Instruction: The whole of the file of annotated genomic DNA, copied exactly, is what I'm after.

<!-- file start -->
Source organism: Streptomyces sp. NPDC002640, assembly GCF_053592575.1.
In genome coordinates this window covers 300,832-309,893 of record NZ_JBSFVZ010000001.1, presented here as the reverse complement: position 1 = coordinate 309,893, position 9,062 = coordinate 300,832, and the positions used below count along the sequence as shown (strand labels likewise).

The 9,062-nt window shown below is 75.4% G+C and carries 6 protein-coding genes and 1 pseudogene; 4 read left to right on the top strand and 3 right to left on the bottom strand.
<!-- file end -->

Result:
Source organism: Streptomyces sp. NPDC002640, assembly GCF_053592575.1.
In genome coordinates this window covers 300,832-309,893 of record NZ_JBSFVZ010000001.1, presented here as the reverse complement: position 1 = coordinate 309,893, position 9,062 = coordinate 300,832, and the positions used below count along the sequence as shown (strand labels likewise).

The 9,062-nt window shown below is 75.4% G+C and carries 6 protein-coding genes and 1 pseudogene; 4 read left to right on the top strand and 3 right to left on the bottom strand.